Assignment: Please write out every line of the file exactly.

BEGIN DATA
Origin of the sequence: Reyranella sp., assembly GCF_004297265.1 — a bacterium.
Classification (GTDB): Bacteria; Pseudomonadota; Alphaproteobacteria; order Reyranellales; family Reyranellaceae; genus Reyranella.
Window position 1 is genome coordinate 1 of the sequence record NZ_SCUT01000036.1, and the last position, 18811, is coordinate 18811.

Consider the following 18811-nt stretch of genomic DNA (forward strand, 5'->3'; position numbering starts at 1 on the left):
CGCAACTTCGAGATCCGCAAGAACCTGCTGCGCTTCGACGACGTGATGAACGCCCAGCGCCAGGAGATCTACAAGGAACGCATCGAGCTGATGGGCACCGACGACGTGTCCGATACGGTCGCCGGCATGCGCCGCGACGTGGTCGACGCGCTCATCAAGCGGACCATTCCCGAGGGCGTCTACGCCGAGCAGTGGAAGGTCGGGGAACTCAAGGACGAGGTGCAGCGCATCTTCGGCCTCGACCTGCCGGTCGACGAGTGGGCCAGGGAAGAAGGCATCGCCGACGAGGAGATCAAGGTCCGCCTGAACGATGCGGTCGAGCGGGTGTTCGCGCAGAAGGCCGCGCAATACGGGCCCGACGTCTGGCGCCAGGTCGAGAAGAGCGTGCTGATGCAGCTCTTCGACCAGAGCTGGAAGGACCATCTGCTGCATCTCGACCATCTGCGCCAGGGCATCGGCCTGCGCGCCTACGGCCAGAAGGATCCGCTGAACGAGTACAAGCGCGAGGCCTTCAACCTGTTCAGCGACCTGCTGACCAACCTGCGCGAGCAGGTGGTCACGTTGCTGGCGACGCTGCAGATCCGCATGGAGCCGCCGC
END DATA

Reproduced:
Origin of the sequence: Reyranella sp., assembly GCF_004297265.1 — a bacterium.
Classification (GTDB): Bacteria; Pseudomonadota; Alphaproteobacteria; order Reyranellales; family Reyranellaceae; genus Reyranella.
Window position 1 is genome coordinate 1 of the sequence record NZ_SCUT01000036.1, and the last position, 18811, is coordinate 18811.

Consider the following 18811-nt stretch of genomic DNA (forward strand, 5'->3'; position numbering starts at 1 on the left):
CGCAACTTCGAGATCCGCAAGAACCTGCTGCGCTTCGACGACGTGATGAACGCCCAGCGCCAGGAGATCTACAAGGAACGCATCGAGCTGATGGGCACCGACGACGTGTCCGATACGGTCGCCGGCATGCGCCGCGACGTGGTCGACGCGCTCATCAAGCGGACCATTCCCGAGGGCGTCTACGCCGAGCAGTGGAAGGTCGGGGAACTCAAGGACGAGGTGCAGCGCATCTTCGGCCTCGACCTGCCGGTCGACGAGTGGGCCAGGGAAGAAGGCATCGCCGACGAGGAGATCAAGGTCCGCCTGAACGATGCGGTCGAGCGGGTGTTCGCGCAGAAGGCCGCGCAATACGGGCCCGACGTCTGGCGCCAGGTCGAGAAGAGCGTGCTGATGCAGCTCTTCGACCAGAGCTGGAAGGACCATCTGCTGCATCTCGACCATCTGCGCCAGGGCATCGGCCTGCGCGCCTACGGCCAGAAGGATCCGCTGAACGAGTACAAGCGCGAGGCCTTCAACCTGTTCAGCGACCTGCTGACCAACCTGCGCGAGCAGGTGGTCACGTTGCTGGCGACGCTGCAGATCCGCATGGAGCCGCCGC